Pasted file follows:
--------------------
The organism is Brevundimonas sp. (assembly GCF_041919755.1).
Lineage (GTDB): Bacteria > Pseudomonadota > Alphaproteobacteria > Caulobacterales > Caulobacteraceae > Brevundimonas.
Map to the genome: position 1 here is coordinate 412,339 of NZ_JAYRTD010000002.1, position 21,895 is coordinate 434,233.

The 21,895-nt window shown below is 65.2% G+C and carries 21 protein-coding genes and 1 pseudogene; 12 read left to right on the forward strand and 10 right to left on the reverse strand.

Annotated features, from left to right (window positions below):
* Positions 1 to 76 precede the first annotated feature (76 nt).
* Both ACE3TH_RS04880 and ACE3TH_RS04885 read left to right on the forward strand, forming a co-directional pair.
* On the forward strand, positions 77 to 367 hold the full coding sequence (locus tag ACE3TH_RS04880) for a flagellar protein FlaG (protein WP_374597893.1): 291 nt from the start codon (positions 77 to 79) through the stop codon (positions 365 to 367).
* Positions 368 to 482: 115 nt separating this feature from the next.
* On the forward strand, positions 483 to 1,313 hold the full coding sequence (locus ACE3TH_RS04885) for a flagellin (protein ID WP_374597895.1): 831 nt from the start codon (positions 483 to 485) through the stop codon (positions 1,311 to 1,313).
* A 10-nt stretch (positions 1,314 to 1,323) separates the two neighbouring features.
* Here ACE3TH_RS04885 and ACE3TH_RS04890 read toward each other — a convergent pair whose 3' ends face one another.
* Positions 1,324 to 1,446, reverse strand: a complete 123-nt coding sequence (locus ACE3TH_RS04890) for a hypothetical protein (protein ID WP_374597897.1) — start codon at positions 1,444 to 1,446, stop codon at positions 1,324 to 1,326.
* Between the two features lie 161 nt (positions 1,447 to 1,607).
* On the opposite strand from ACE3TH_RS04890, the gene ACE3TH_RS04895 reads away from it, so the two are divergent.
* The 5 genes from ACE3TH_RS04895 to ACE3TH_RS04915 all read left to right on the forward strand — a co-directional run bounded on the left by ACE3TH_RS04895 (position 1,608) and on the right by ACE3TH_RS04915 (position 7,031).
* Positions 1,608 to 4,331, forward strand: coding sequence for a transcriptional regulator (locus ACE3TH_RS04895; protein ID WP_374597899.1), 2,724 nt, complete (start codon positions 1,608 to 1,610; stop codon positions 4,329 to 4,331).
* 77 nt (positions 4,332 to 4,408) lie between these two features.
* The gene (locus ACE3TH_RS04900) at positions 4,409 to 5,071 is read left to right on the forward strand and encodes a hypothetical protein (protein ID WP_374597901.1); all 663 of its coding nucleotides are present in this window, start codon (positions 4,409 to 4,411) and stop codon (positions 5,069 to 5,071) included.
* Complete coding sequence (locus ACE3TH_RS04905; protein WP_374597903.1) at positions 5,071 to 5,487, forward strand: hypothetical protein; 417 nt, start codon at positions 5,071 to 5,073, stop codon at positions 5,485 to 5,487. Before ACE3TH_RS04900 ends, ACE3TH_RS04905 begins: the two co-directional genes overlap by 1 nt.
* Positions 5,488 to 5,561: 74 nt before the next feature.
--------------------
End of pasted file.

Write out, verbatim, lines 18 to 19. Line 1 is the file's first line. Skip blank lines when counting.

* 77 nt (positions 4,332 to 4,408) lie between these two features.
* The gene (locus ACE3TH_RS04900) at positions 4,409 to 5,071 is read left to right on the forward strand and encodes a hypothetical protein (protein ID WP_374597901.1); all 663 of its coding nucleotides are present in this window, start codon (positions 4,409 to 4,411) and stop codon (positions 5,069 to 5,071) included.